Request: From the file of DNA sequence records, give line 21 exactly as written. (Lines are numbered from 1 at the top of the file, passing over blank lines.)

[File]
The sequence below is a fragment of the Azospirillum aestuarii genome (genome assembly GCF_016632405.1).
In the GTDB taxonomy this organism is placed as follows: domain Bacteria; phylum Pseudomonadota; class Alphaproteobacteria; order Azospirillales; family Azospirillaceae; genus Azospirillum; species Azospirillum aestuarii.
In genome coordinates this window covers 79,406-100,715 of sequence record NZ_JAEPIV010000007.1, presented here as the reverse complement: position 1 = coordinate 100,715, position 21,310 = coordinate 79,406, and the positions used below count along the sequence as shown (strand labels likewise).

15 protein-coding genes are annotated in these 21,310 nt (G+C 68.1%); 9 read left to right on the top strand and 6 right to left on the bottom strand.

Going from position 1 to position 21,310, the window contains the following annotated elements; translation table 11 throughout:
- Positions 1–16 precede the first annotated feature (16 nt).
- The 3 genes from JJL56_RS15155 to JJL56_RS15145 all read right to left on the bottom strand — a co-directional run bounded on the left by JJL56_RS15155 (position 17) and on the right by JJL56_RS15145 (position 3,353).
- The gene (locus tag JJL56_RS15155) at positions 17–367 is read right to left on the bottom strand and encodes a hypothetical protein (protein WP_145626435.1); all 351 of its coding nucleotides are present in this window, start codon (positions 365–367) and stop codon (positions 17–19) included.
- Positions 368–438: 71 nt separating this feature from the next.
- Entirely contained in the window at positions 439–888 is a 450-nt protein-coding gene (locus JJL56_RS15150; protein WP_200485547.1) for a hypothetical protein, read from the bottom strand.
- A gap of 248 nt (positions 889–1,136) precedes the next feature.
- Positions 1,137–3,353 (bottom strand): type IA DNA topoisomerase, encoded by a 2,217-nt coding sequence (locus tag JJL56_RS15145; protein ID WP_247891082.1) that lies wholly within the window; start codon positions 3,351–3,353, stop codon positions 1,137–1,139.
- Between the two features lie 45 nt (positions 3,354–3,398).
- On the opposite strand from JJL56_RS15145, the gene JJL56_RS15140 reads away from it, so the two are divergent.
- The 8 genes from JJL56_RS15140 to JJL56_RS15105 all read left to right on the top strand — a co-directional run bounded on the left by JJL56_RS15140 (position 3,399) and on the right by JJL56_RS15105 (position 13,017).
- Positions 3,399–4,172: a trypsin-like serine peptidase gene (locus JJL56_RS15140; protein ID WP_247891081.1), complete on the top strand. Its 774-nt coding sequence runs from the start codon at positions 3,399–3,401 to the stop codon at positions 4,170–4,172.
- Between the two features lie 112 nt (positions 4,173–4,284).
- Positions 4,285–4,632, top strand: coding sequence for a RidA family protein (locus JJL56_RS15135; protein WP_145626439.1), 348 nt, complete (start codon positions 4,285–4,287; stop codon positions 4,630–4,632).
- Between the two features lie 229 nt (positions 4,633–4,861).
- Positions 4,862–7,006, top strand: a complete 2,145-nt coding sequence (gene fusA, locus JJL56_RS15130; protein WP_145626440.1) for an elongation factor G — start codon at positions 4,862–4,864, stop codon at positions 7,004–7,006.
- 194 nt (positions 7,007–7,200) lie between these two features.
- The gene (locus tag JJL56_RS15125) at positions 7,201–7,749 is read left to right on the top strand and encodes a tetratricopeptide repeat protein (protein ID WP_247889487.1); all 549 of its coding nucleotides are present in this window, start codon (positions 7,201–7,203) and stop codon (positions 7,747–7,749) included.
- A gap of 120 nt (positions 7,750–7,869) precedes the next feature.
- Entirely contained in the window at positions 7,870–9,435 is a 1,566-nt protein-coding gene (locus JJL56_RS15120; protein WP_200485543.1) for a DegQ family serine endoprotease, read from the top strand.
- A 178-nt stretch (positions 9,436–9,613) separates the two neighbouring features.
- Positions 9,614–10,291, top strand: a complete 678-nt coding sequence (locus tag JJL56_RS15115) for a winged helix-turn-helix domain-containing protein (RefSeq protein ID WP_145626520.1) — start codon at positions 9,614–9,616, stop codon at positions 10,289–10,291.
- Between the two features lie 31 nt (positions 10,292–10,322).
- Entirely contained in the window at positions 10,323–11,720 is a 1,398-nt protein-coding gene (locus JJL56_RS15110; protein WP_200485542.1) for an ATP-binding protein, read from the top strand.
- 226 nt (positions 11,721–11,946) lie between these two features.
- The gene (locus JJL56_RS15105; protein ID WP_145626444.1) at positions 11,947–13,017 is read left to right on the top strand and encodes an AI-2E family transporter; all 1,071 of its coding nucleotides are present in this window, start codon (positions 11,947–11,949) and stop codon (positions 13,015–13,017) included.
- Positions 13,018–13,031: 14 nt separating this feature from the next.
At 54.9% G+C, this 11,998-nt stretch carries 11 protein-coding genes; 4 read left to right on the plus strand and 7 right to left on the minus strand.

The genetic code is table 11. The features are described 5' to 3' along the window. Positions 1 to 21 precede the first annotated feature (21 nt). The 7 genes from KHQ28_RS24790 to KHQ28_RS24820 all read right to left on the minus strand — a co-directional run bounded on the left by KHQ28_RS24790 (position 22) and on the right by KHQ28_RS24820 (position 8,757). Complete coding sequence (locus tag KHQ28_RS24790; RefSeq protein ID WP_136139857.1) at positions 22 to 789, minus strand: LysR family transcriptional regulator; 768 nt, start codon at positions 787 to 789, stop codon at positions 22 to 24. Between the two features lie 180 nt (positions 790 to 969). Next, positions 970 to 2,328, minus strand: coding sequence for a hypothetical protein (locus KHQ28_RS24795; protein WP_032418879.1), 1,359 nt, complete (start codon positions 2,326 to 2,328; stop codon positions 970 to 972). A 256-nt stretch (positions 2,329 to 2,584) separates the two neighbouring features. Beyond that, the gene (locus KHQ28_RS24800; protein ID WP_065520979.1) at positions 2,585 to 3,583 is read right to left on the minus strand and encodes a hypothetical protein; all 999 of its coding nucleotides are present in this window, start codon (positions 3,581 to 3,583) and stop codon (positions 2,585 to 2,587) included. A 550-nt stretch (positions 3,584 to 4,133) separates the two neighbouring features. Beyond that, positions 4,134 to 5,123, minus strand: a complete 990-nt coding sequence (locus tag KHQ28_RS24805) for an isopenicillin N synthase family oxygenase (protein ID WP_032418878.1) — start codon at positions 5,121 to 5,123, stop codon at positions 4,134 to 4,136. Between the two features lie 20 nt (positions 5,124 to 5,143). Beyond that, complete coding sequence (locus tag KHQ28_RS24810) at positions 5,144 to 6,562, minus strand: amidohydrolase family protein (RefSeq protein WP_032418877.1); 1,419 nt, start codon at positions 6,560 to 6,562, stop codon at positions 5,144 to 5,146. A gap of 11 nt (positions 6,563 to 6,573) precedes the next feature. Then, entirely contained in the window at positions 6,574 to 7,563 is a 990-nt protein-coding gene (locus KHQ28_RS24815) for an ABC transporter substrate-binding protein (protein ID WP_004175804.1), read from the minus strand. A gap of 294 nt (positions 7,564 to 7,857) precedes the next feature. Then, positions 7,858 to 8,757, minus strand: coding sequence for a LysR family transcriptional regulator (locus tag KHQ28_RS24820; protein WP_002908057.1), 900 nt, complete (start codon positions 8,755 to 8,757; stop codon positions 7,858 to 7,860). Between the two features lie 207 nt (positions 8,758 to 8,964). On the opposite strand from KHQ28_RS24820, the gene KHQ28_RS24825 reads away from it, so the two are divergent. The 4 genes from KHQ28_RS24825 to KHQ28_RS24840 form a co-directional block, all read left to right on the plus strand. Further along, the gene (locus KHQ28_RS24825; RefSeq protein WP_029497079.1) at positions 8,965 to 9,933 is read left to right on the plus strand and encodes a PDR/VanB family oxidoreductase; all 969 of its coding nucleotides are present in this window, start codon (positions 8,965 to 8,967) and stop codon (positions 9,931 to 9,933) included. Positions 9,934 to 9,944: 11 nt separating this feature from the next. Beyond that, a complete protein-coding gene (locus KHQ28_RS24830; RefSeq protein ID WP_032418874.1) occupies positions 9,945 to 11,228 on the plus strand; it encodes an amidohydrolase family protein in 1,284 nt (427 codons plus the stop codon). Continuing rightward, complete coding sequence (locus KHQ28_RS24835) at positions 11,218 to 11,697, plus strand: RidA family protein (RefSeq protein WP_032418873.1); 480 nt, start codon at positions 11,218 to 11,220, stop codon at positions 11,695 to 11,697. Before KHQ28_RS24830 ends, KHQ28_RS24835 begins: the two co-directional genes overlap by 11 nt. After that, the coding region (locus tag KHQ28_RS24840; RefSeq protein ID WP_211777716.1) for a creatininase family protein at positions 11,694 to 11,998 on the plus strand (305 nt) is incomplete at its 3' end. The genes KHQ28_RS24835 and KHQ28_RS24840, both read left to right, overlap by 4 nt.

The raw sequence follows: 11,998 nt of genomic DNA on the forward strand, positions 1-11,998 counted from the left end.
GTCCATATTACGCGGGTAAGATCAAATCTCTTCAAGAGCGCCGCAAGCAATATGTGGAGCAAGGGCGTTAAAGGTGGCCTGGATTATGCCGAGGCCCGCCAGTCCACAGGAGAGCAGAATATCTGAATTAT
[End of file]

- 194 nt (positions 7,007–7,200) lie between these two features.